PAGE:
Don’t hold your breath

In those cliff-hanger moments when we can change neither the context nor the circumstances, when we find ourselves anxiously waiting for something to happen or change, breathing falters and catches. 

Without thinking about it, we hold our breath. 

The thing is, no one can hold their breath forever. A full-stop turns into interference, a recognizable altering of the scope and sweep of your respiration. With that comes a kind of fixing of our physiology and the feeling state it elicits. 

(Interestingly enough, most of us can recognize this biological, built-in default engagement more quickly in others’ behavior than in our own reactions. I know this has been true about me. Being mindful of my own almost too quick to catch whole-body action was a critical turning point in my learning.)

These days, when this happens, when your sense of anticipation amps up to dismay or even dread, it seems like there’s often someone ready to say:

Don’t hold your breath.

For instance, today’s New York Times article, Take a Controlled Breath Today, offers an animated primer of succinct, snack-sized techniques for tense times. Each of the three “Hints from Heloise”-morsels offers an approach deeply rooted in one of the time-honored traditions of the moving arts and sciences — dance, yoga, and martial arts. The effectiveness of taking a few minutes to engage in any of the remedies demonstrates the underlying potency of making what amounts to a slight yet significant somatic — or, if you will, “somatopsychic” — shift.

We realize our inherited potential to influence our neurophysiology by interrupting the body pattern of anxiety, at least temporarily. But, as you may have already found out for yourself, sometimes we need more than a momentary jolt. These days, plenty of people are ready to tell you how you should breathe. A simple online search will find fascinating books, vivid videos, and thorough training programs.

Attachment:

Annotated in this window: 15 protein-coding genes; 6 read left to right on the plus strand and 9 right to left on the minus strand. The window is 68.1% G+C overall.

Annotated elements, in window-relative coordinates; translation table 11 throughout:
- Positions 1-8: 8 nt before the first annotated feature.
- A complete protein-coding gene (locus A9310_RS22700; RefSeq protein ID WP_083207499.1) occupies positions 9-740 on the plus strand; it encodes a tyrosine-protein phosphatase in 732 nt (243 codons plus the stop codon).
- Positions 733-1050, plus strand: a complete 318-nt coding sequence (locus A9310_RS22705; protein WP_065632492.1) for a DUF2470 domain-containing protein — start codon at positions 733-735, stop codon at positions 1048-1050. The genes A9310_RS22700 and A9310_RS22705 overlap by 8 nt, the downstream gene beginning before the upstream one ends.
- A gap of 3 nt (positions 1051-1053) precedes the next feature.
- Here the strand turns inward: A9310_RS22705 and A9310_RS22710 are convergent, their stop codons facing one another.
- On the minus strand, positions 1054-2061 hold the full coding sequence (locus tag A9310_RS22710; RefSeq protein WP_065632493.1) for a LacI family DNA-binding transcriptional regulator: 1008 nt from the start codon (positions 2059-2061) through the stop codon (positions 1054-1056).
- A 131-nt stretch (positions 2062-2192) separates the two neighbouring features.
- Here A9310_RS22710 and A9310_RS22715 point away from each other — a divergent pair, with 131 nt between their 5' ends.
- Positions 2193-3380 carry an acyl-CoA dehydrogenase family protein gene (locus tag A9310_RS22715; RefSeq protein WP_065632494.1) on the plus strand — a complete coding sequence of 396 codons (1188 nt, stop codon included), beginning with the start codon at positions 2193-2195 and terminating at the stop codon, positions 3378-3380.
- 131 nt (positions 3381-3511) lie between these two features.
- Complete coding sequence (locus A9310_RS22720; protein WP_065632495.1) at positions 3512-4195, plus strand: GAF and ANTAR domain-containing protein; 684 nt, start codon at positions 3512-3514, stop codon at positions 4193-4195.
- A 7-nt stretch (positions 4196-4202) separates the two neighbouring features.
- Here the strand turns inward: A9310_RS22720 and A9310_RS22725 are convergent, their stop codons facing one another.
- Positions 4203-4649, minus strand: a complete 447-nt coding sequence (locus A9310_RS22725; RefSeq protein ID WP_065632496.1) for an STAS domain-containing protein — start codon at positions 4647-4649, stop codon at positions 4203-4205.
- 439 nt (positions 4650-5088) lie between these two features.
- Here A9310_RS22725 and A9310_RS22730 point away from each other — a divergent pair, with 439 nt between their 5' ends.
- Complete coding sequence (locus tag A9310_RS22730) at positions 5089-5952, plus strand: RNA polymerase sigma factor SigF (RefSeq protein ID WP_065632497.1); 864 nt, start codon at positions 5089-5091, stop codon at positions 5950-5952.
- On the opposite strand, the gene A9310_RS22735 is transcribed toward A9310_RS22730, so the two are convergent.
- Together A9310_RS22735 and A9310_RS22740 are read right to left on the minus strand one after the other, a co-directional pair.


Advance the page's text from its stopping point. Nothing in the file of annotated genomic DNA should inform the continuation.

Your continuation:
As a Feldenkrais® teacher, I approach breathing and its betterment in another way. Taking a page from the man who developed the method named after him, it’s the contrary of control. That means I don’t tell anyone what kind of breathing to aim for, nor do I define how breathing should occur. Instead, I ask students to explore the many ways in which they can interfere with their respiration. That because we know from developmental studies, the process of testing, refining, and improving a range of neurophysical options leads to learning. Rather than trying, earnestly, to avoid what someone labeled undesirable and unhealthy, by investigating a landscape of possibilities, you get to know each alternative and, in so doing, discover the path of least resistance. 

Oops.

There I go again, being vague and philosophical. 

Sorry ‘bout that. Let’s keep it concrete. 

How about we return to the topic of holding the breath? Your breath, to be specific.

Have you ever wondered,
How do I do it?

Okay, that may not be the way to ask. I’m not looking for any kind of complicated, anatomical explanation here.